True, I am an atheist, but I was raised in a christian family.  In fact, I held on to my faith into my late forties.  most of my family still clings to their belief, and I have some dear friends who are staunch and TRUE christians.  I’m not a idiot when it comes to knowing what christianity is supposed to be about.  What I do know is this.  Anyone who feels the need to use their faith as a weapon against ANT other person, is NOT a true christian.  You’ve take what you were taught by the person you pretend to worship, and you’ve perverted it to your own warped translation.  The :Christ” I was taught about, as a child, was a man of love, forgiveness, redemption.  Not hate, discrimination, anger.  He never said that you should force your will on anyone.  In fact, he said quite the opposite.  “If anyone will not welcome you, or hear your words, then leave that home, or twon, and shake the dust off your feet.”  Matthew 10:14

But let’s get to the “real” story here, that of this so-called “war on christianity.”  Let’s take a quick peak back through history.

The Crusades:  How many were killed by “good” christian knights simply for being born in a muslim country, and for trying to keep what they considered  THEIR Holy City out of the hands of “infidels?”  True, they fought back, and killed off countless crusaders, but, what do you expect?

The Inquisition(s):  This is a great one!  Millions, yes millions, tortured and killed while being forced to accept the “supremacy” of the church.  Forced into conversion at the point of the sword. Even after conversion, many were still “executed.”  Yup.  That’s real godly love for ya!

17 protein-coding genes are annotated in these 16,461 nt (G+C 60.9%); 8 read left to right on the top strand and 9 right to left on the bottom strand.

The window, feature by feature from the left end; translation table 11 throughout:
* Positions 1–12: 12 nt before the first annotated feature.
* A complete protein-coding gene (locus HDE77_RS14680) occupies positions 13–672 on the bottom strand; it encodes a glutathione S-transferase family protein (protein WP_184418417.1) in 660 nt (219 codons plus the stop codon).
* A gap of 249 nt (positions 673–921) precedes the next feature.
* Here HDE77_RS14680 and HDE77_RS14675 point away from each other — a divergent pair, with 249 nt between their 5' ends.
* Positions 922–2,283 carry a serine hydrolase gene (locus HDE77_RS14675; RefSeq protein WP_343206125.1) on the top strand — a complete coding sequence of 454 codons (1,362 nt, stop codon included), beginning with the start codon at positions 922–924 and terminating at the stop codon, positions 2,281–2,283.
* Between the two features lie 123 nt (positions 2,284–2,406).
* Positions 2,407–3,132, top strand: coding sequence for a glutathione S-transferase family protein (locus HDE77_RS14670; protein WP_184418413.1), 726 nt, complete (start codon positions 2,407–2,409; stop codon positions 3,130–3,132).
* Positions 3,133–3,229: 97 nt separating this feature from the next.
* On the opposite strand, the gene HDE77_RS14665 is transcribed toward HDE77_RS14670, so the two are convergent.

The first explorers of the new world.  Columbus in the Caribbean, Cortez in Mexico and Central America, the list goes on.  All used the bible to justify subjugation and murder.  In some cases, entire cultures were wiped out.

We can go through slaver, the subjugation of women, Adolph Hitler’s “I believe today, that my conduct is in accordance with the will of the almighty creator.”

But lets move ahead to what’s been called the “Civil Rights Movement of our Generation.”

This is a fight that’s been coming since the dawn of religion.  The Gay Rights Movement.  For millenia, LGBT people have been belittled, (at best) down trodden, beaten, and (at worst) murdered, simply because they were born differently from religious norms.  For most of that time, it has gone on without resistance.  Over the past few decades, a few brave souls have risen up and said “Enough.”  These heroes were followed by a growing number of people who found strength by their example.  Add in our allies, and now we’re a force to be reckoned with.  There are enough LGBT activists, that we are noticed on the world’s political stage.  Hell, when the President of the USA speaks in a positive light about you in his inauguration speech, you KNOW you’ve grown up!  In my opinion, this scares the hell out of the people who’ve been walking all over the LGBT community for ever.  More and more, we’re hearing from some more inclusive and progressive religious leaders that homosexuality is NOT a thing to be despised. We also know that the few bible verses used by right-wing religious nuts are fundamentally flawed in their translation.  But they continue to tenaciously cling to them and use them as weapons.